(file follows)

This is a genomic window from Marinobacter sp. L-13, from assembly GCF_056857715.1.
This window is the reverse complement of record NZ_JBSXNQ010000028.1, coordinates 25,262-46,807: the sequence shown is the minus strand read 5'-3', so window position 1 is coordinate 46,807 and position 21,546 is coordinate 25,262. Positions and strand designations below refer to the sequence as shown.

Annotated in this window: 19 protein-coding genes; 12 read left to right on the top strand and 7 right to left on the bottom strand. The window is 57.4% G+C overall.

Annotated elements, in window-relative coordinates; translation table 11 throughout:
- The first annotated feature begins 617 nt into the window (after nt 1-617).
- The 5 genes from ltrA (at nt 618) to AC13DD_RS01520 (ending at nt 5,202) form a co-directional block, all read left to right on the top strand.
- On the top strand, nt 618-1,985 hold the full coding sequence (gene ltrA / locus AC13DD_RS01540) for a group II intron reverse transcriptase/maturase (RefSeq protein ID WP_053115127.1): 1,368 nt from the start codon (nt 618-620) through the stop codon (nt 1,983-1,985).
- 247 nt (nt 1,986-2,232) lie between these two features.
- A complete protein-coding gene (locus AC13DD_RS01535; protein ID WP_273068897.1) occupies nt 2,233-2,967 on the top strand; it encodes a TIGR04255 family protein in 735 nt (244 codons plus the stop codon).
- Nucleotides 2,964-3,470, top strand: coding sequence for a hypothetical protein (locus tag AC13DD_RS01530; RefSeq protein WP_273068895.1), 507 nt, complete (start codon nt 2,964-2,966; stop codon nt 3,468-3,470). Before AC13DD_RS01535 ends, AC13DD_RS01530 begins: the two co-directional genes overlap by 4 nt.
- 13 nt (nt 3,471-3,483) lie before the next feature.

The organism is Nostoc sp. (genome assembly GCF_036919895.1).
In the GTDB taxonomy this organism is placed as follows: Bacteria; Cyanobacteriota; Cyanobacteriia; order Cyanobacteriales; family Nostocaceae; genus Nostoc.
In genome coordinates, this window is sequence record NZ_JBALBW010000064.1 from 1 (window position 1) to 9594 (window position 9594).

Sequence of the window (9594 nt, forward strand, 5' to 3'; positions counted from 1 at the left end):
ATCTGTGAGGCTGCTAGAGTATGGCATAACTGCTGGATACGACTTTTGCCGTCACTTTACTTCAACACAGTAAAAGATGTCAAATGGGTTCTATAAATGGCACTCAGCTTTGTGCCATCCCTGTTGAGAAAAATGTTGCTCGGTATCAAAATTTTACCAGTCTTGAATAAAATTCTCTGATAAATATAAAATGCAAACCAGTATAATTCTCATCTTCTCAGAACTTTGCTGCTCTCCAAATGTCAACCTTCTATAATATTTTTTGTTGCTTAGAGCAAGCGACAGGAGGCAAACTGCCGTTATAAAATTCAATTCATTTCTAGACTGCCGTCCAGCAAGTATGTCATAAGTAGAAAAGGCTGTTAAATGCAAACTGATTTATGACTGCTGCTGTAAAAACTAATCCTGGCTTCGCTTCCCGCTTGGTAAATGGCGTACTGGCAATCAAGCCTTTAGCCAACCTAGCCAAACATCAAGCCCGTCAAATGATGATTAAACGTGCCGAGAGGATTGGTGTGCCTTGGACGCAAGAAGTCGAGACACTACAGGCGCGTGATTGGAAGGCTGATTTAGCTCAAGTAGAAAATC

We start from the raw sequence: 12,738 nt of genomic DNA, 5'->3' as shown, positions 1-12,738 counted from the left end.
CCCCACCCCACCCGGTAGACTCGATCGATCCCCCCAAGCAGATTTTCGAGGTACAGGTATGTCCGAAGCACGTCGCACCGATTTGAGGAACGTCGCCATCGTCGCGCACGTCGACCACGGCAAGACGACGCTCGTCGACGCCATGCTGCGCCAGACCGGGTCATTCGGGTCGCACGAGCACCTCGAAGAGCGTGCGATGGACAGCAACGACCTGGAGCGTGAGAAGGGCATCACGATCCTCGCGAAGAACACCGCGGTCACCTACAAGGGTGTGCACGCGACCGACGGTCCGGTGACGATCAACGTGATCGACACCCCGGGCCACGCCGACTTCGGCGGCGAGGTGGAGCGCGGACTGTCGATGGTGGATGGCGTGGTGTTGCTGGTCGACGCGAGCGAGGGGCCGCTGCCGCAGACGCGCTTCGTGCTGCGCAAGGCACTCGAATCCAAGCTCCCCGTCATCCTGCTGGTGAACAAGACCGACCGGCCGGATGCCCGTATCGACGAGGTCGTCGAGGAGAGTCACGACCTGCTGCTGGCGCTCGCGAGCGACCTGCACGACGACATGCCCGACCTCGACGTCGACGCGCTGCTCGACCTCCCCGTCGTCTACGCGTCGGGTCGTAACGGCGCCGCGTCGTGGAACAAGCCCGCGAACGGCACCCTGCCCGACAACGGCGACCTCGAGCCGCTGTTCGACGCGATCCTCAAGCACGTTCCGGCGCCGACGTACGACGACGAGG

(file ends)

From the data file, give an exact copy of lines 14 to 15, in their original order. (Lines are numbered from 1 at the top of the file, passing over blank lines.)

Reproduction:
In genome coordinates, this window is sequence record NZ_JBALBW010000064.1 from 1 (window position 1) to 9594 (window position 9594).

Sequence of the window (9594 nt, forward strand, 5' to 3'; positions counted from 1 at the left end):